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Fruitless Trees

Posted by pjhageman 9a NE FL (My Page) on
Thu, Sep 8, 05 at 18:23

I live in Green Cove Springs (northeast) FL and have 10 citrus trees - oranges, grapefruit, lemon, and tangerine. They are all ten-year-old plants. They get good water and I fertilize them three times a year with a citrus special, plus two doses of Ironite (compensating for the sandy soil). In December I prune them back and thin them in the center. They are sprayed as needed - no diseases or pests. HOWEVER, come late January when they should bloom, I get very few, if any blossoms. Does anyone have an idea what I am doing wrong? One exception to all this is the key lime - it blooms and produces profusely, and carries not a lot of leaves.

Phil


Follow-Up Postings:

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RE: Fruitless Trees

Stop pruning them. Citrus do not need to be pruned, as a rule, except for dead branches. You are removing the flowering/fruiting parts. They do not behave at all like Apples/Peaches. Mature citrus are very leafy and have a thick canopy, not what you would want in another type fruit tree. But that is correct for citrus!

Are these new trees to you, have you recently moved to this property? If not, how have the citrus been previously? I've gotten fruit from 2 year old trees, and by 5 years old they are heavy, reliable producers.

Lisa


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RE: Fruitless Trees

Phil, Lisa is certainly correct. When you pruned your trees, you cut out next years crop. It is no wonder your trees were not putting out many blooms. There is very little reason to ever prune a citrus tree. STOP PRUNING.....then your tree will give you fruit. - Millet


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RE: Fruitless Trees

I came across this

Here is a link that might be useful: Shedding Light On Prunning.


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RE: Fruitless Trees

I was wondering if anyone read the above Pdf file, and what there personal thoughts are about it. At the end of the paper there are also some references.


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RE: Fruitless Trees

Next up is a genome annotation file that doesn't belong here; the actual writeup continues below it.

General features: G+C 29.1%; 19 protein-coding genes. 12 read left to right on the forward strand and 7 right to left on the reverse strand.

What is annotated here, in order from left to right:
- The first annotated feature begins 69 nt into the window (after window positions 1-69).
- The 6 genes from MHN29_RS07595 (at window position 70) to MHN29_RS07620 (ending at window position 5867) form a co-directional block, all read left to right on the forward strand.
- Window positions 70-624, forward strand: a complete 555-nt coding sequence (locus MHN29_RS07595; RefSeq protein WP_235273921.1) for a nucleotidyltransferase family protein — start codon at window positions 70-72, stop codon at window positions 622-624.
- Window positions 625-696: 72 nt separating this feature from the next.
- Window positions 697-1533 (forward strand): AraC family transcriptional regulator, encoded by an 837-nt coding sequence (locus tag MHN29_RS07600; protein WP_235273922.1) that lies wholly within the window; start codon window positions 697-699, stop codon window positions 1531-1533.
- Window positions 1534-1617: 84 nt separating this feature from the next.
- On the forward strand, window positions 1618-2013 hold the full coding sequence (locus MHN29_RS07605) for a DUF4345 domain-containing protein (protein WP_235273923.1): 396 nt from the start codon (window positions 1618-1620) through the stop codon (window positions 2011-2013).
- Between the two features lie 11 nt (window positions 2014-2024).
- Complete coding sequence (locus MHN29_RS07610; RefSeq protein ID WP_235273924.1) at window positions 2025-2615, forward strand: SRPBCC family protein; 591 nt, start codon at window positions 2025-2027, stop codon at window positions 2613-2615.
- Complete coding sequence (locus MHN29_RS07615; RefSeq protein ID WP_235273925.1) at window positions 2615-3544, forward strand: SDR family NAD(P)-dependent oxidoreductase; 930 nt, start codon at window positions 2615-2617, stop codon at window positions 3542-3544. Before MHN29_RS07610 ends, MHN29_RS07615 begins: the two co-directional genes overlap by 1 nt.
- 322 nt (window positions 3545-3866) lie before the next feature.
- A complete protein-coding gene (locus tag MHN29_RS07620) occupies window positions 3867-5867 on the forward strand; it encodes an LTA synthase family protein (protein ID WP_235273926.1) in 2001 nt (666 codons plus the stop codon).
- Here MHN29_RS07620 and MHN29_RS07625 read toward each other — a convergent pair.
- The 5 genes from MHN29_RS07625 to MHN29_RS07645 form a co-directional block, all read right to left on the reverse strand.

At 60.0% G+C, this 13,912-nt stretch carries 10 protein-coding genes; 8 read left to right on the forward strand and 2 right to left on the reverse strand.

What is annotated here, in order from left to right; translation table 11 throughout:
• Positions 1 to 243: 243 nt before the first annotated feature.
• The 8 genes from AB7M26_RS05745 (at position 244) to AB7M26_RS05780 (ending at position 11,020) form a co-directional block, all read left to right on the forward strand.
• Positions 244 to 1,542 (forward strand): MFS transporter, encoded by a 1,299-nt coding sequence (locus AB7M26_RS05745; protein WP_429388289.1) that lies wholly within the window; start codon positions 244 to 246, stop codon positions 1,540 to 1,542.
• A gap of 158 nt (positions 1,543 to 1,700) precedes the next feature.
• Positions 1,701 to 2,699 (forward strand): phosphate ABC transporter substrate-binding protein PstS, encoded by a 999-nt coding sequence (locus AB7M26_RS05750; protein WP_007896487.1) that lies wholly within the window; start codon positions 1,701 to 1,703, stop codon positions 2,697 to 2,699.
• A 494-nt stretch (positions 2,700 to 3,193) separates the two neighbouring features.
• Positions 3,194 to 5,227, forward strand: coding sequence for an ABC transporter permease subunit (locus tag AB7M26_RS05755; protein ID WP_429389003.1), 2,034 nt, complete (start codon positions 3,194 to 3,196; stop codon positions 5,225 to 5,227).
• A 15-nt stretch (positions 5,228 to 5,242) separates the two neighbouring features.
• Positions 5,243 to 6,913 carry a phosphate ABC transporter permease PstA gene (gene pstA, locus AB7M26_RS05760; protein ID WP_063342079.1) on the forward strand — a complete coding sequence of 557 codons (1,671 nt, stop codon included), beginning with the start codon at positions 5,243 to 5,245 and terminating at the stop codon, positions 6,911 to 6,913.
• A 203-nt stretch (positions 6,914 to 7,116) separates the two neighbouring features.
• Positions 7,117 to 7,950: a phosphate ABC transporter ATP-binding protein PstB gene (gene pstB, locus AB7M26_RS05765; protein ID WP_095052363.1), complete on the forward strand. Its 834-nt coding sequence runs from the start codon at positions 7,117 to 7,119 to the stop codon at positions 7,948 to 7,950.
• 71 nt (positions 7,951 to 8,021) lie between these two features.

Hi Everyone,

First of all, thanks for taking your time to advise me on my "fruitless" situation. Glad I found this forum. Told my wife last year that if the trees didnt start fruiting I was going to pull them out and shred them.

My pruning mind set came from my bonsai experience. I purchased the trees from a citrus tree farmer, selected particularly for their form and development potential. They were new grafts when purchased and are now very handsome, owing to my training and pruning efforts. I will stop pruning, or should I modify it? In February, the first flush comes, and it is usually very pronounced about 18" on the grapefruits, and 12" on the others. Then in May comes the second flush, followed in August by the third flush. (When they were young grafts they flushed 5 times a year on a very rich feeding program.) These trees would be monsters if I didnt prune. Sounds like Im over fertilizing. The question: when to fertilize?

Another issue leaf miners. The flushes after the first flush are heavily attacked by leaf minors, making the foliage quite unsightly. Is there a way to control them? Will I have blossoms in the damaged leaf nodes?

To conclude, I completely pruned out the second flush this year, but allowed the third flush to remain. It needs some thinning (a point brought out in the pdf article), but I will leave it mostly in place and see what happens in January.

Again, thanks for you attention. Any other advice is welcome.

Phil
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RE: Fruitless Trees

Most mature citrus trees *are* monsters-they are supposed to be large trees. I have seen pruned ones in my neighborhood, and without exception, they look unhealthy and produce few fruit.

According to that article, pruning is *not* to be done on trees that are *not* already producing. At that point you can prune to add light. But then you get sunburned fruit. There is a reason for those lush leaves!

Leafminers are a big problem in Florida if you want a pretty tree. They drive me crazy. I scrape new miners off daily, and use FertiLomes Bagworm, Borer and Leafminer spray. They still damage the leaves. Leaves that are too badly mined to stay mostly open, are hand picked, and the tree then replaces them.

If you want fruit next year, please put the pruners away. Hand pulling damaged leaves will not hurt the tree's production, so that can keep you busy(G).

Can you post photos of your pruned trees?

Lisa


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RE: Fruitless Trees